- Many younger people are leaving the land to find work in the cities.
- Many people leave the land to find work in towns and cities.

(Advanced Oxford Dictionary)

I can't understand why is used "the" in the first sentence (the cities) and is not used "in cities" like in the second sentence.

There is no grammatical reason. It just sounds better to whoever wrote it. Sounding good is very important in English. In this case a long version sounds better, I assume.
I'm looking for a word I can't think of - something like "concept." The definite article in this case doesn't mean particular cities. It's like "the country vs. the city." "I'd love to be at the beach right now." "I'm sick of being a farmer and working the land." (not a particular beach or particular plot of land)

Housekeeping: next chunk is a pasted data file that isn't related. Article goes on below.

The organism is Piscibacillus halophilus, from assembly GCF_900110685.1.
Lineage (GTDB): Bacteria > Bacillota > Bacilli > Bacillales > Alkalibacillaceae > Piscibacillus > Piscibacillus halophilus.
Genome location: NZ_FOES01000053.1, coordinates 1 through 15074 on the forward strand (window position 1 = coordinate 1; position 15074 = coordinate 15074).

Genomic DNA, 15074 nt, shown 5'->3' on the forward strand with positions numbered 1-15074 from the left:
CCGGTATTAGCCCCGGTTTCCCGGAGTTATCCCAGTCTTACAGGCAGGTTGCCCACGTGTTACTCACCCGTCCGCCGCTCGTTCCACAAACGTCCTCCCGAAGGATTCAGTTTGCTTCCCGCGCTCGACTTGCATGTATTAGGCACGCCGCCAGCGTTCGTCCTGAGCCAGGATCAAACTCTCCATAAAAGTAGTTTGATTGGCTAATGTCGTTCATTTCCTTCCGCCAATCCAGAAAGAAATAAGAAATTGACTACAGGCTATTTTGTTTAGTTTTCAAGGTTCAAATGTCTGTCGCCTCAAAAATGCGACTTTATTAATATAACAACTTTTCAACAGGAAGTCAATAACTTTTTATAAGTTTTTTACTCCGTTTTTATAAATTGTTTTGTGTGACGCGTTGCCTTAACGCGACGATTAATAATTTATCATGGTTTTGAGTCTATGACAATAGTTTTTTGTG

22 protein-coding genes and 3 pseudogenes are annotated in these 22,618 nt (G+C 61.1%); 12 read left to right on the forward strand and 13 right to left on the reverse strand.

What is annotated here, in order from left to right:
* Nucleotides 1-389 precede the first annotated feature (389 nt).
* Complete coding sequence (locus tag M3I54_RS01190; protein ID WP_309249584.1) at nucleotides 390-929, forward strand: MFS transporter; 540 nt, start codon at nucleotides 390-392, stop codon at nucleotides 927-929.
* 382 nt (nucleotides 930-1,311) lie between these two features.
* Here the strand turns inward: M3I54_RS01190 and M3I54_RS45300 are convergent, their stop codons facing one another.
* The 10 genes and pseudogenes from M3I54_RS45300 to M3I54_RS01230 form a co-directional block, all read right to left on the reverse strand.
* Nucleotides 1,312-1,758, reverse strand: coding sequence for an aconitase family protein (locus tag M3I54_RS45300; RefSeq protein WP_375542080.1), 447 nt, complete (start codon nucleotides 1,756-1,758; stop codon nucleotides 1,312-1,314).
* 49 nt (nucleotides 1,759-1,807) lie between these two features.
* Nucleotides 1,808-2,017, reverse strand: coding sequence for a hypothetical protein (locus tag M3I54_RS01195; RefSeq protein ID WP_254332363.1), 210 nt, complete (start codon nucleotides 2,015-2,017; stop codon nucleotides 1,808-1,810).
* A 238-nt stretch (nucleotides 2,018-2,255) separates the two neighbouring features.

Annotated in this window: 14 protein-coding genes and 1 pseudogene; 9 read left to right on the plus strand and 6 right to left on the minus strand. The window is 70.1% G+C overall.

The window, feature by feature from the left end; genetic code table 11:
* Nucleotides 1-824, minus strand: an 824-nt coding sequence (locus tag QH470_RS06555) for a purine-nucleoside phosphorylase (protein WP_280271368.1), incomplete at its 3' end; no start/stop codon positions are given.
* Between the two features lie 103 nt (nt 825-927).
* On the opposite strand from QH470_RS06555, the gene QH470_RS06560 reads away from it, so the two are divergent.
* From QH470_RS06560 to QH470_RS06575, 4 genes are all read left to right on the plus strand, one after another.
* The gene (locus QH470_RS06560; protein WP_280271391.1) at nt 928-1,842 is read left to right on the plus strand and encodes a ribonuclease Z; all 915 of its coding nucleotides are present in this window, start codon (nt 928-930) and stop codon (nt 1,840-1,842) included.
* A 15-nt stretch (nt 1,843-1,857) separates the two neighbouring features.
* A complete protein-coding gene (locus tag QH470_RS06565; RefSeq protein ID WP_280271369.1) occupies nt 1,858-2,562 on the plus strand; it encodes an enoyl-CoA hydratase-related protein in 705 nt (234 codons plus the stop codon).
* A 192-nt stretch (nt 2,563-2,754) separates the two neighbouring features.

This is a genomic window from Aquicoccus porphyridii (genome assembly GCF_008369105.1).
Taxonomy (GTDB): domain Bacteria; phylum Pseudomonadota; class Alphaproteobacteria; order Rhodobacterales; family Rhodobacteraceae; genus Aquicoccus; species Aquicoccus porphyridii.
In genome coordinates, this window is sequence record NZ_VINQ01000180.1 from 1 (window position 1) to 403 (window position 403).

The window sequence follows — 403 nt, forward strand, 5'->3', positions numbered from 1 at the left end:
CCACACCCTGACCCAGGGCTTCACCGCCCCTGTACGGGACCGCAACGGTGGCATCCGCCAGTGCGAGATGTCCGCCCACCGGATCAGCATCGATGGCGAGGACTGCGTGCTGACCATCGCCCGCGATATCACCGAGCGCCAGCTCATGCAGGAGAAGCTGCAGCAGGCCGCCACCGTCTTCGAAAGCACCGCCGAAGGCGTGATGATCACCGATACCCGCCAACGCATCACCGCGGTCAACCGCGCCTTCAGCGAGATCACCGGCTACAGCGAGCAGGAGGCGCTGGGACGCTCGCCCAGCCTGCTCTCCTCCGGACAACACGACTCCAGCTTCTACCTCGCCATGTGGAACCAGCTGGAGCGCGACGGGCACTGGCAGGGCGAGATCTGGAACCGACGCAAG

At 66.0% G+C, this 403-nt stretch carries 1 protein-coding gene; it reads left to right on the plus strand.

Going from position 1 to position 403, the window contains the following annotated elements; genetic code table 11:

Your second sentence is a list of categories. You could use "the," but it's more natural without. "I prefer to walk without shoes and socks" "Could you please bring [the] drinks and [the] dips to the party? In this last sentence, "the" is optional, as it is in the second sentence you posted. You could also make it less definite, with "some drinks and some dips." (some towns and some cities)

Best wishes, -- A.